Prakash Shah criticises the CORAB report for how Hindus and Hinduism are represented, arguing this reflects a wider trend.
Silvio Ferrari argues that a ‘weak pluralism’ is the best way of incorporating religious diversity into European legal traditions.
Simon Lee asks that we take section 13 of the Human Rights Act 1988 seriously to recognise the fundamental place of freedom of thought, conscience and religion in British society.
Chris Shannahan asks does Louise Casey’s report represent a great leap forward on the debate on diversity and integration, or a missed opportunity?
A new report from the University of Bristol on Public Faith and Finance highlights the role and contributions of faith organisations in responding to the financial crisis and austerity politics.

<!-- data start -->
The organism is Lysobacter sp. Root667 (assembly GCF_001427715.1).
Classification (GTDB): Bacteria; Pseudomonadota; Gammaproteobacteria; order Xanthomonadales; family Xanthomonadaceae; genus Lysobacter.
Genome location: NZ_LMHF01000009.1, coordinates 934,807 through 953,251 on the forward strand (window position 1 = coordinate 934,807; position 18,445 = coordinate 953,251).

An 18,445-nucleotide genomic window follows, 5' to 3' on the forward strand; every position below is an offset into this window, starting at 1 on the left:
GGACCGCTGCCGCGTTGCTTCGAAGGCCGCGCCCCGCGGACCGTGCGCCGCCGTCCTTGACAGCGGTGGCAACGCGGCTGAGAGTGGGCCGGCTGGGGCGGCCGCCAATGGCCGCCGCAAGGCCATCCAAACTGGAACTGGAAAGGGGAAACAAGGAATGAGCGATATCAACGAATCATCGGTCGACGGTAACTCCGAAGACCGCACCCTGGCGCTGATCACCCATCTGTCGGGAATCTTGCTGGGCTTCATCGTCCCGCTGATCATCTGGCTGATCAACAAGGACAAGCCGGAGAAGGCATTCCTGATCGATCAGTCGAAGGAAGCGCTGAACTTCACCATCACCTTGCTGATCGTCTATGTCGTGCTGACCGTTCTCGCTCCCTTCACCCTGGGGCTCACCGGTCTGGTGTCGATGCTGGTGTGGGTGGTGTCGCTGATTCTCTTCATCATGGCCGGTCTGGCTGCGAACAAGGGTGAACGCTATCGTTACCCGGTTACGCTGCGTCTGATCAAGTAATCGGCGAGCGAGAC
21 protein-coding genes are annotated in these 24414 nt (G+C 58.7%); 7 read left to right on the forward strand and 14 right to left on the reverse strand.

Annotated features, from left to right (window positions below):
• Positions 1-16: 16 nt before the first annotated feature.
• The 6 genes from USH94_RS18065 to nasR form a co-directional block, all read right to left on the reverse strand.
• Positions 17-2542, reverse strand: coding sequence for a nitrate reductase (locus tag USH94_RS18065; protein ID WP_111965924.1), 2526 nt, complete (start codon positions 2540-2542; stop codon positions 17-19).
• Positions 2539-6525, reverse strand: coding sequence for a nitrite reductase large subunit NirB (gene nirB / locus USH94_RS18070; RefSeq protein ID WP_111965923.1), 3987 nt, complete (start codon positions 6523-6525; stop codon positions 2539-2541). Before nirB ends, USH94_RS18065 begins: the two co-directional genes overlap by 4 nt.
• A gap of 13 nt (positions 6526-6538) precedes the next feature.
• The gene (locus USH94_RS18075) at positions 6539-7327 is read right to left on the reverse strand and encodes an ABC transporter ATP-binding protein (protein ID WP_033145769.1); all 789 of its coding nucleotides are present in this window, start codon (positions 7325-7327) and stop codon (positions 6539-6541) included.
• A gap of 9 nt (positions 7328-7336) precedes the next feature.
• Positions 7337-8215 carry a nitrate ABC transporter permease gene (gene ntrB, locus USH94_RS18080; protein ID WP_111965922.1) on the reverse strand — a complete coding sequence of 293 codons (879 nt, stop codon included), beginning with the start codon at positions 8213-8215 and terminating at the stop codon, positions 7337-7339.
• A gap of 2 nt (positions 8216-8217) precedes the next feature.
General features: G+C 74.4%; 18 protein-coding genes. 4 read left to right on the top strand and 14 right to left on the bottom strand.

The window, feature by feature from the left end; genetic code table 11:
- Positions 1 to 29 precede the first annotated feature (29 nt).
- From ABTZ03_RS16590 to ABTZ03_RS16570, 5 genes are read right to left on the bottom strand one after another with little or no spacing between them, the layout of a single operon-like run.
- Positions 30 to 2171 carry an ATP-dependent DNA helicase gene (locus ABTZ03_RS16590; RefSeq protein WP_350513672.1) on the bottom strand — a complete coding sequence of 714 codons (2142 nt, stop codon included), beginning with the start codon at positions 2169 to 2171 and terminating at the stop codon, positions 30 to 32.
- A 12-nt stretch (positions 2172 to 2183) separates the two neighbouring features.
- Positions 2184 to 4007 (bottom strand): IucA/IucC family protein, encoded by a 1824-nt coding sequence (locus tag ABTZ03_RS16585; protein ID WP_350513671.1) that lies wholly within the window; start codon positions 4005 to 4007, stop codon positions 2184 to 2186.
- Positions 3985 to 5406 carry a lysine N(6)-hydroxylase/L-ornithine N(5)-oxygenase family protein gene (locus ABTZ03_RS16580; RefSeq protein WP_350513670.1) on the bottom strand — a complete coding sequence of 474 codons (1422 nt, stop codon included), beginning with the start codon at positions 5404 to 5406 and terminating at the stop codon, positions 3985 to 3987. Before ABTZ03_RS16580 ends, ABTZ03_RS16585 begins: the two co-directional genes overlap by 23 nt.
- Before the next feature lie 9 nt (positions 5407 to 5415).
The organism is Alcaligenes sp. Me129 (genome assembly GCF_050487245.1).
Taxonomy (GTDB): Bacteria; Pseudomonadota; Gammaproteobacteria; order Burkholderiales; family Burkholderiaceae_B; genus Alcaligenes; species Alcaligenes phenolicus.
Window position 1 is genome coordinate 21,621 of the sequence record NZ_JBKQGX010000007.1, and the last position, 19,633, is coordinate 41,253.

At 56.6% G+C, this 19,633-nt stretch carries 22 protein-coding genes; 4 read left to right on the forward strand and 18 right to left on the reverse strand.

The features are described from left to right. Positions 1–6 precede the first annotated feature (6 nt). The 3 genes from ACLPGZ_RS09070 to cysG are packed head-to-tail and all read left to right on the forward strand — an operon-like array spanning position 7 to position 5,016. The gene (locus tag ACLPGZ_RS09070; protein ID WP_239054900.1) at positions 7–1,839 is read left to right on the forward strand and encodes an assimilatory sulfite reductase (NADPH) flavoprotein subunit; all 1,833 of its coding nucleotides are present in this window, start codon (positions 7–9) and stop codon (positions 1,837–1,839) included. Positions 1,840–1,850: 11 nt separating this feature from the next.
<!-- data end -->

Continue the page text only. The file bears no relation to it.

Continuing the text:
Drawing on preliminary results from Faith and Finance Survey, we are uncovering a variety of ways in which faith-based organisations and charities are making a significant contribution to alleviating poverty, tackling financial exclusion and advocating ethical products and interest-free forms of credit.
Reviewing the changes to Prevent, Therese O’Toole argues that since 2011 it has become increasingly expansive, pre-emptive, centralised, top-down and punitive.
Leda Blackwood examines the psychological assumptions that are the basis for the model of Prevent training that thousands of public sector workers are being required to undertake.
Maria W. Norris argues that as Prevent is becoming more embedded in British society, it is becoming more secretive. In particular, there is little transparency in relation to how Prevent is currently implemented and what is being funded.
Bharath Ganesh argues that following the amendments to and since the Counter-Terrorism and Security Act 2015. Prevent now eschews community engagement for centralised control.